Cover Kevyn Aucoin applies makeup to supermodel Naomi Campbell (Photo: Mitchell Gerber/Corbis/VCG via Getty Images)

Here are the tried-and-true make-up tips from experts who have major reputations, including the likes of Charlotte Tilbury, Patrick Ta and Isamaya Ffrench

With make-up tutorials available on YouTube, Instagram and TikTok, it’s easy to pick up advice about how to better apply your products. However, these are the tips you need to know from professionals who have worked with models, celebrities and fashion houses.

See more: New In Beauty: Make-up And Skincare Products For October

Isamaya Ffrench: Lifted eyes and defined features

Although Ffrench is known for her unconventional and “anti-pretty” make-up looks that sometimes include prosthetics, this everyday make-up tutorial demonstrates a very simple and lifted look that anyone can mimic.

The British make-up artist sparingly dabs brightening concealer under the eye, concentrating most of the product on the outer edge and blending upwards. After curling her lashes, she applies mascara to the outer lashes to further emphasise a feline eye shape.

Ffrench also doubles her eyebrow pencil as a lip and nose contour: she applies it below her lower lip to create the illusion of fullness, while shading the tip of her nose to make it appear smaller. It’s a genius way to utilise products you already own!

Patrick Ta: Fresh skin and complementary colours

Patrick Ta, who’s done make-up for Gigi Hadid, Adriana Lima and Megan Fox, puts an emphasis on skin to create a beautiful glowing complexion. He loves the “supermodel look” of the ’90s.

Ta mixes face oil into foundation so it blends smoothly and creates a base for fresh-looking skin. The extra moisture helps retain that glossy look but to combat any excess oil, he only applies powder to areas that look better matte, such as the forehead, nose and under the eyes.

Ta often uses similar tones throughout the face—by choosing shades of eyeshadow, blush and lip products that match, you create a more seamless look.

Katie Jane Hughes: Build your own brows

This English make-up artist is always on Instagram experimenting with playful looks, from shimmering halo eyes to colourful graphic eyeliner. She shares her favourite tips for expert application and explains how to adapt her techniques for different faces and features.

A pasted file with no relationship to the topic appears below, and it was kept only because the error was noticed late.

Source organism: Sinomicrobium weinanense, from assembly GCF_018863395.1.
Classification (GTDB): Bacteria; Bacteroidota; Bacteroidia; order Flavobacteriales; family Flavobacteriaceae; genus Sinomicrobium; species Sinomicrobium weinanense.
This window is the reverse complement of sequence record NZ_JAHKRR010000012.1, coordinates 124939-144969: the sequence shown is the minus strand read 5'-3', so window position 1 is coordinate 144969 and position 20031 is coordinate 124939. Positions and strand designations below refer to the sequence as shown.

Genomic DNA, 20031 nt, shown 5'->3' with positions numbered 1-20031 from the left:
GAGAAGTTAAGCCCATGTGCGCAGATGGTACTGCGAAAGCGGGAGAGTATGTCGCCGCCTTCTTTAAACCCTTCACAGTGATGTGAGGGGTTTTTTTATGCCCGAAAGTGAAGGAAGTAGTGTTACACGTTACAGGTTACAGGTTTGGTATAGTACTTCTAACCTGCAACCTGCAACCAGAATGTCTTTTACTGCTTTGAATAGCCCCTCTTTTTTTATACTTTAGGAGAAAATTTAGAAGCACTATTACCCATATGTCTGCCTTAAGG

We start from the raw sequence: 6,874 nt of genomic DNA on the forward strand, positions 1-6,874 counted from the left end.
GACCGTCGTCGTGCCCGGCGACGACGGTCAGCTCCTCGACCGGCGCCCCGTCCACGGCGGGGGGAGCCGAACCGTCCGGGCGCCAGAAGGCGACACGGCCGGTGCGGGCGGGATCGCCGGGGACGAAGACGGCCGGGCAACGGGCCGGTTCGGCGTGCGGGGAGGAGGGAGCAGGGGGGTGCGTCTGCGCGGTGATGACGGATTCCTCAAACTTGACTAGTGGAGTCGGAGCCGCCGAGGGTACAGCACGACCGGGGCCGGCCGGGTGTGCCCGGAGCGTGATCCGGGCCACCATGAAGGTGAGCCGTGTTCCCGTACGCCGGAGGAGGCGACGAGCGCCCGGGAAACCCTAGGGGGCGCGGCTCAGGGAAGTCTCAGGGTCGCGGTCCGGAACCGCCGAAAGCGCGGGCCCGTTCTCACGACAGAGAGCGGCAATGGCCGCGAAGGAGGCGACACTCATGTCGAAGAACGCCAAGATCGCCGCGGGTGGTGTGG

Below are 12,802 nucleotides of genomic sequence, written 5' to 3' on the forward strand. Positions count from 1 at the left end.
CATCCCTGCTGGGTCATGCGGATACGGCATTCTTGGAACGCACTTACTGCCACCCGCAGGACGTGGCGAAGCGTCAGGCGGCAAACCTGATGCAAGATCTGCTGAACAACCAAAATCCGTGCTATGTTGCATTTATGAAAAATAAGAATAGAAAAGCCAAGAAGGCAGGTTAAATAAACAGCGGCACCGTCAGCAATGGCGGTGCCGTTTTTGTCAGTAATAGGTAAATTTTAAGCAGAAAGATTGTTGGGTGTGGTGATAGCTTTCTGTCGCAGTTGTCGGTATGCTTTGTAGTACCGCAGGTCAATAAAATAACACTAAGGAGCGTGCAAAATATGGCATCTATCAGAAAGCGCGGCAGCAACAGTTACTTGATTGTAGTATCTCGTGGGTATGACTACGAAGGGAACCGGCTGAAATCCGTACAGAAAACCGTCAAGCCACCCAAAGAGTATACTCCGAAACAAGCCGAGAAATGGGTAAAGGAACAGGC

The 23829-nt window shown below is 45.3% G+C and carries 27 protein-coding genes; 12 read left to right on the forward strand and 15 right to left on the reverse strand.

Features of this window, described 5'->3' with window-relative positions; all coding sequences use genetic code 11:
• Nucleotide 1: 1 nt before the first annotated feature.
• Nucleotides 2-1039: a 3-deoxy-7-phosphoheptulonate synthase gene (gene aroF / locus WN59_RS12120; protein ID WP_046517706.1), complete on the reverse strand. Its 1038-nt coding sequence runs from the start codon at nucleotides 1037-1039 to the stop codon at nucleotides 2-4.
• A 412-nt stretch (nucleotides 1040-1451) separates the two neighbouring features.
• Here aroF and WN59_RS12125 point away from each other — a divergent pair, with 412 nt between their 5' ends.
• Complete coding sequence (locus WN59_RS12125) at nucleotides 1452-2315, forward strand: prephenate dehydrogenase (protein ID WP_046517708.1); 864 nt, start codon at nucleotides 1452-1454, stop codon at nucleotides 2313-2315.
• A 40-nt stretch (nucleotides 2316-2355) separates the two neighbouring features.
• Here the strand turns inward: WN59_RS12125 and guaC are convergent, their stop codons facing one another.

Hughes’ most requested tip is about how she does her eyebrows, as hers often look natural despite having sparse brows from overplucking them. The key is that she avoids putting any product on her brows such as creams as they will interfere with brow products and their lasting power.

Hughes uses a brow pen and draws short and thin strokes to create the illusion of hairs on the tail end of her brow. She repeats the process with front hairs but alternates between upward and downward strokes to mimic natural hair growth and finishes with a brow gel.

Violette Serratt: Apply colour theory

The French make-up artist, who goes by Violette, creates timeless looks that highlight natural beauty, but in this video she shares tips on how to use a colour you might be afraid of.

She doesn’t often turn to green, but she offers advice about how to balance the look, which includes a liberal amount of pink blush to compensate for the olive undertones in her skin.

Although Serratt only selects one tone of eyeshadow, she uses it in two formulas: applying a metallic shadow on her eyelid, she then blends a matte formula underneath the eye to mix textures and depth. Keeping the rest of the look muted allows the focus to remain on the eyes and prevent the make-up from looking “clown-y”.

Charlotte Tilbury: Smoky eye 101

Make-up artist to the stars Charlotte Tilbury admits she would “never been seen dead without her make-up”. She’s even said that she sleeps with her eye make-up on, and that makes sense because her signature look is a smoky eye á la Bridgette Bardot which honestly looks better worn in and layered.

This video demonstrates all the different levels she does a smoky eye, from work appropriate to disco glam, and makes the process easy. She starts, having already lined her eyes with a brown eyeliner pencil, by blending out brown eyeshadows on her eyelid with “windscreen wiper” motions, and goes over the liner with more if it’s too diffused.

For an intense smoky eye, Tilbury layers on darker brown eyeshadow, then applies black liquid eyeliner to define her eyes further. For a sparkly finish, she tops the lids with a shimmery bronze shade.

Kevyn Aucoin: Age appropriate

Kevyn Aucoin revolutionised make-up for women, and was recognised for his talents in 1986 when he worked with legendary photographer Steven Meisel to do model Cindy Crawford’s makeup for a Vogue cover. In his 1996 book The Art of Makeup, Aucoin shares ten most common beauty mistakes, and this point in particular stands out:

“Not adapting makeup to one’s age and style. The same make-up cannot be worn at 60 as at 16. I’m not just talking about the aging process here, because one can look great at any age. But many things can change over time—choice of colours, haircut—and the choice of make-up should change, too. The same clothes aren’t often worn 20 years later, and the same should be true of make-up.”

So it’s a good idea to mix up products, colours and techniques to adapt your look to your changing appearance.

NOW READ:

Get the Look: How To Recreate Iris Law’s Kaleidoscopic Makeup Looks

Tatler Talks With Violette Serrat, Guerlain's New Creative Director

Celebrity Make-Up Artist Charlotte Tilbury Shares 7 Beauty Secrets